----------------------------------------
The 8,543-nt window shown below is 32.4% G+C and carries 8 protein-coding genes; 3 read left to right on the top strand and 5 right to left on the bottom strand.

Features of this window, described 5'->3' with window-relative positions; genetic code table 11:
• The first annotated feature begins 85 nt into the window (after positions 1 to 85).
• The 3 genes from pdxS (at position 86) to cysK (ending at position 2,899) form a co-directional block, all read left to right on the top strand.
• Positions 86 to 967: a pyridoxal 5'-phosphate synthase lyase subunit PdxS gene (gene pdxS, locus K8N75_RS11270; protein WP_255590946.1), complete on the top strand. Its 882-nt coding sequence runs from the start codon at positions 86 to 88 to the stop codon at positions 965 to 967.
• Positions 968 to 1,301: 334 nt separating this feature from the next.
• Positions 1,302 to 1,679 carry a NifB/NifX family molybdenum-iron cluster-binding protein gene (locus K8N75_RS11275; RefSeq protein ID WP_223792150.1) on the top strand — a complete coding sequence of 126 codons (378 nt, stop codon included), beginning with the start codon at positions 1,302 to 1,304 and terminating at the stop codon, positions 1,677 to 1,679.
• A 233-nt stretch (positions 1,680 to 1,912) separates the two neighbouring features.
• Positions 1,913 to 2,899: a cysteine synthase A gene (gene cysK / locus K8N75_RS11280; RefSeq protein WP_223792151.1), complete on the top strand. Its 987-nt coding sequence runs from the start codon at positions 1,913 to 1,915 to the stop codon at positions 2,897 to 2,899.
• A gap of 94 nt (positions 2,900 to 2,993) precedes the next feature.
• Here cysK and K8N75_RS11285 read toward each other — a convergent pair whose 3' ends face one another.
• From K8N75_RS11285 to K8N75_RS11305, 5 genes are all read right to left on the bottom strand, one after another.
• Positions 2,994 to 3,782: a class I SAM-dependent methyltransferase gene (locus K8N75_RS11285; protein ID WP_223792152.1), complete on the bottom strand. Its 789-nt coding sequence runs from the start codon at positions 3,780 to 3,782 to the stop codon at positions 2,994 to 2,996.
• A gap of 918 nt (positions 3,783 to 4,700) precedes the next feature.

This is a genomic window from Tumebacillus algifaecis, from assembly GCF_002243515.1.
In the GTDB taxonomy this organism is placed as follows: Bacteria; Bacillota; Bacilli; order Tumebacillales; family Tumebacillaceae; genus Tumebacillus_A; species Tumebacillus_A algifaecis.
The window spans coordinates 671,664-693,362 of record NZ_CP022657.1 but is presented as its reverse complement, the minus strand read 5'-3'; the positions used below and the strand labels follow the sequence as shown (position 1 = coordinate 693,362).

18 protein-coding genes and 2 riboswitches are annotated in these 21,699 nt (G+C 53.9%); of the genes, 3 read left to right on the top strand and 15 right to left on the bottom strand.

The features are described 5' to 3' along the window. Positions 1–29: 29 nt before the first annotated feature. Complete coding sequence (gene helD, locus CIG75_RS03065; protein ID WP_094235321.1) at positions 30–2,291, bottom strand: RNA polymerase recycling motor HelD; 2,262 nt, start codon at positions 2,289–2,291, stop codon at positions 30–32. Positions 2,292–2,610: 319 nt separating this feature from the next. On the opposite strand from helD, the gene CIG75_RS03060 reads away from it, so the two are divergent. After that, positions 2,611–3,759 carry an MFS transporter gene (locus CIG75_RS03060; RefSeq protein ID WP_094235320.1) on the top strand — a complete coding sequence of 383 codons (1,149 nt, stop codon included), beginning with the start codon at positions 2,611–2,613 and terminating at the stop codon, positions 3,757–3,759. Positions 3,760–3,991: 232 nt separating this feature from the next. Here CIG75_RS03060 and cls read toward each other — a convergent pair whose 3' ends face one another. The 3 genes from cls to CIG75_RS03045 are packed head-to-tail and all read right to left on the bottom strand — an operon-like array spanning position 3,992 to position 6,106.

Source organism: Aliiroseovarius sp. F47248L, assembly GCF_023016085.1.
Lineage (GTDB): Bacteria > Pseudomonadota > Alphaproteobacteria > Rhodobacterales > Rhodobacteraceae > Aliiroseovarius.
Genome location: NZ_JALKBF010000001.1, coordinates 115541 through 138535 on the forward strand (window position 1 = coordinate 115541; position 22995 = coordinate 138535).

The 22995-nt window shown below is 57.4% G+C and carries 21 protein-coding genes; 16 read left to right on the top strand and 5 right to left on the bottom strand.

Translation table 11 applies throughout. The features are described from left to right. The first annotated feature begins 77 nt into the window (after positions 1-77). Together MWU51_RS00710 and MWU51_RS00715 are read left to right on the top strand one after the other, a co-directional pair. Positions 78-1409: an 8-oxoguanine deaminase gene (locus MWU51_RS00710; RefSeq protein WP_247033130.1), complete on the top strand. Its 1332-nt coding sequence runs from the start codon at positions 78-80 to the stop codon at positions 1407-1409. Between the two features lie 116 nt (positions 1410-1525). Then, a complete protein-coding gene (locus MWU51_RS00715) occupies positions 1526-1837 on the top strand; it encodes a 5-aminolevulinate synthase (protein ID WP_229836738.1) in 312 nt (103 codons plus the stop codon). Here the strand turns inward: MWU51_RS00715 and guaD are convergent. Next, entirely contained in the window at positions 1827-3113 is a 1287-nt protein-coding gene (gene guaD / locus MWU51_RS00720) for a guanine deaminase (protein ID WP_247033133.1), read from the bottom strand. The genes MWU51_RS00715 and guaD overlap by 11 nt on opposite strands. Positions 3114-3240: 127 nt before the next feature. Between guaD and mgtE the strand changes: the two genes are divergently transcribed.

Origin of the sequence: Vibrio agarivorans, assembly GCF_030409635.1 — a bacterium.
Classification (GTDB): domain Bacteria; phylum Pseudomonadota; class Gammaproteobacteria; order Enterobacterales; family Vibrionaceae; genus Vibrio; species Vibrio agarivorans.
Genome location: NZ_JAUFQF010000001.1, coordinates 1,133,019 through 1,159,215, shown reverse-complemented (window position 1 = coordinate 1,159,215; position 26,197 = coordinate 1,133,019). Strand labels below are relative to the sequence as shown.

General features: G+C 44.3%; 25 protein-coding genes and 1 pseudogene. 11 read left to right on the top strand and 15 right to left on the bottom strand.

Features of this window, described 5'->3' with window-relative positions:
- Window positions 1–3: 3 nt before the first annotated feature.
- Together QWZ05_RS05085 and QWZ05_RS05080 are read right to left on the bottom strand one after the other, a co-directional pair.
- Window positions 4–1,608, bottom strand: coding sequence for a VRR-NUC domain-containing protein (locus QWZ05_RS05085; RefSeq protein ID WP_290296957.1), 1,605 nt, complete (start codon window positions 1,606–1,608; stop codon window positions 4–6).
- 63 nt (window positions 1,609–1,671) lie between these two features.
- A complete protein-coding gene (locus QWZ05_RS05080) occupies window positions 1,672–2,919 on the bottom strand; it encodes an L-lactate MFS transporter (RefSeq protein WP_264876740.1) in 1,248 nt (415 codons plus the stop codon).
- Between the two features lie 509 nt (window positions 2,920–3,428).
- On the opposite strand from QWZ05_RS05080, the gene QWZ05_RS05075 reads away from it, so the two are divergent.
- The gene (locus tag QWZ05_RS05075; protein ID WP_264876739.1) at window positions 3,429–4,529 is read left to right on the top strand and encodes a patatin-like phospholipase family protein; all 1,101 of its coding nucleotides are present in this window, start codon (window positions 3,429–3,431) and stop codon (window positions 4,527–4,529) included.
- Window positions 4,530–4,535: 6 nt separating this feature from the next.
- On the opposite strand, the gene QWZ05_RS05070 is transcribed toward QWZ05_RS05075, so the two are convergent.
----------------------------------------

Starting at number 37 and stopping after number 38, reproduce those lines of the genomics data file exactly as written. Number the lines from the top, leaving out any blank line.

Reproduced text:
- The gene (locus tag QWZ05_RS05075; protein ID WP_264876739.1) at window positions 3,429–4,529 is read left to right on the top strand and encodes a patatin-like phospholipase family protein; all 1,101 of its coding nucleotides are present in this window, start codon (window positions 3,429–3,431) and stop codon (window positions 4,527–4,529) included.
- Window positions 4,530–4,535: 6 nt separating this feature from the next.